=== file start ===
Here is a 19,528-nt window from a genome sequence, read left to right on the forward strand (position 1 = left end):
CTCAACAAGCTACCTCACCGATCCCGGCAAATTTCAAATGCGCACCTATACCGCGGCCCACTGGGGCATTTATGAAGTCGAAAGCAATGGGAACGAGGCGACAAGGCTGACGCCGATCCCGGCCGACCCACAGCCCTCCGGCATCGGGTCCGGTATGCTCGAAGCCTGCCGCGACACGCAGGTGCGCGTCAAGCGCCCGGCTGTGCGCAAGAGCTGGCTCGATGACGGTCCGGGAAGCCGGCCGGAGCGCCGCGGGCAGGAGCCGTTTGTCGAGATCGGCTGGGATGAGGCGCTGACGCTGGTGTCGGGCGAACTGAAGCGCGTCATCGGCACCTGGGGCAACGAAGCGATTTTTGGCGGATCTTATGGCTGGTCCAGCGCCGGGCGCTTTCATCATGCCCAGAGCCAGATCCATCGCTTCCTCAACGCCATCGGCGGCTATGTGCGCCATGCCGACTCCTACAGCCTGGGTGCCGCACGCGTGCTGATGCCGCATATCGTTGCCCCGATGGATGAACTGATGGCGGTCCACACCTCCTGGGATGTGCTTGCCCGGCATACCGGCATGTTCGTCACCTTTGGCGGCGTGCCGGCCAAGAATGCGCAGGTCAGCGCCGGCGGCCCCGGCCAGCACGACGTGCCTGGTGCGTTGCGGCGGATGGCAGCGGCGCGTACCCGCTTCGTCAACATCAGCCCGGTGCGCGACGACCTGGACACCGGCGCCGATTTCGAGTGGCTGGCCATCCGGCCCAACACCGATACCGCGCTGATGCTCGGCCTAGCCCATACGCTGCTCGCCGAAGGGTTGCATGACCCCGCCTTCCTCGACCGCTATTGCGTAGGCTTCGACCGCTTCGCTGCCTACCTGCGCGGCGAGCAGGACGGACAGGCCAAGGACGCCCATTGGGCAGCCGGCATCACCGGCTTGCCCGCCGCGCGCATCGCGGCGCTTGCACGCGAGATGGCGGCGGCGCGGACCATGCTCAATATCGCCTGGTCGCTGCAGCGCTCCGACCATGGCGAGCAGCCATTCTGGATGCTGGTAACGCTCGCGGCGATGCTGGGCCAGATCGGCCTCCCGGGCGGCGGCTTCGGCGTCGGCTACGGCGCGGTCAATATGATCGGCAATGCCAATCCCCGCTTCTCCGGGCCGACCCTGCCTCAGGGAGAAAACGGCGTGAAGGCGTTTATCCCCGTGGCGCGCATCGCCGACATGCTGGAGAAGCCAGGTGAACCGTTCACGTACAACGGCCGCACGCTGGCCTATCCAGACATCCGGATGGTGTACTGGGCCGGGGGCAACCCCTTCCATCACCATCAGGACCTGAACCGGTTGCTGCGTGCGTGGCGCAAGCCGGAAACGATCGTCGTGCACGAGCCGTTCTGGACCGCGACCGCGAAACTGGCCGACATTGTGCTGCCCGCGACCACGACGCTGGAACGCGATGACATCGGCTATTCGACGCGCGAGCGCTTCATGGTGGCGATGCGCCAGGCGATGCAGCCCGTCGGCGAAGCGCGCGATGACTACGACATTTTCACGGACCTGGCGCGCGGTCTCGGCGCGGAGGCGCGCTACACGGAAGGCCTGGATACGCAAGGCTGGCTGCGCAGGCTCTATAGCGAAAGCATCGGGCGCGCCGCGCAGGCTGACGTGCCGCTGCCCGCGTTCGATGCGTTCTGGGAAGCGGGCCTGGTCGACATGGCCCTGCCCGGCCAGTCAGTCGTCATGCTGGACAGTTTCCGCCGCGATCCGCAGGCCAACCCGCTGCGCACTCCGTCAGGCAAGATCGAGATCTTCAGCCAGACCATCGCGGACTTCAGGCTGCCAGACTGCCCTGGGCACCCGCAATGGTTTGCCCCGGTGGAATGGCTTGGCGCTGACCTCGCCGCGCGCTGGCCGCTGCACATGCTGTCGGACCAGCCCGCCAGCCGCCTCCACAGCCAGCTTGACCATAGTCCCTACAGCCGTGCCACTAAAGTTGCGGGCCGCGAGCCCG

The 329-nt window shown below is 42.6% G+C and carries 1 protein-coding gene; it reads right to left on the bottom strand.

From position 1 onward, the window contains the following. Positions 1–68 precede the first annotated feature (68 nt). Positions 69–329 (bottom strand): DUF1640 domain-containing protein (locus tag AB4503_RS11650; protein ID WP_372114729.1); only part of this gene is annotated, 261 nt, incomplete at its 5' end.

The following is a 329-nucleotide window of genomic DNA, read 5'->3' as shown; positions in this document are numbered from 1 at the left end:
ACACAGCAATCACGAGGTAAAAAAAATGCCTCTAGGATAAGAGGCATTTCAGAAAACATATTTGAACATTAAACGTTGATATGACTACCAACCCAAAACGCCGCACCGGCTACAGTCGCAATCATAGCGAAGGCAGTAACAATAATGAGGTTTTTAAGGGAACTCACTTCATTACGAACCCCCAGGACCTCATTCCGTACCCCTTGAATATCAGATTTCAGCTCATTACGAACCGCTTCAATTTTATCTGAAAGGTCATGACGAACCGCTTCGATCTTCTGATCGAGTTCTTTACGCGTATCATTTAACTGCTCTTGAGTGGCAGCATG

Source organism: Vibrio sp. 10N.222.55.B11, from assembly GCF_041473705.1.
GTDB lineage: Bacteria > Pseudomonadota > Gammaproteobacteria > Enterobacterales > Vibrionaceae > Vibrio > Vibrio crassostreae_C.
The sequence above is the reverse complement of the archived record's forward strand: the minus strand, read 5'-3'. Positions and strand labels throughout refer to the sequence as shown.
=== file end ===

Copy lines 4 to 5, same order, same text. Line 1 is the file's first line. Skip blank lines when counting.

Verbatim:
From position 1 onward, the window contains the following. Positions 1–68 precede the first annotated feature (68 nt). Positions 69–329 (bottom strand): DUF1640 domain-containing protein (locus tag AB4503_RS11650; protein ID WP_372114729.1); only part of this gene is annotated, 261 nt, incomplete at its 5' end.

The following is a 329-nucleotide window of genomic DNA, read 5'->3' as shown; positions in this document are numbered from 1 at the left end: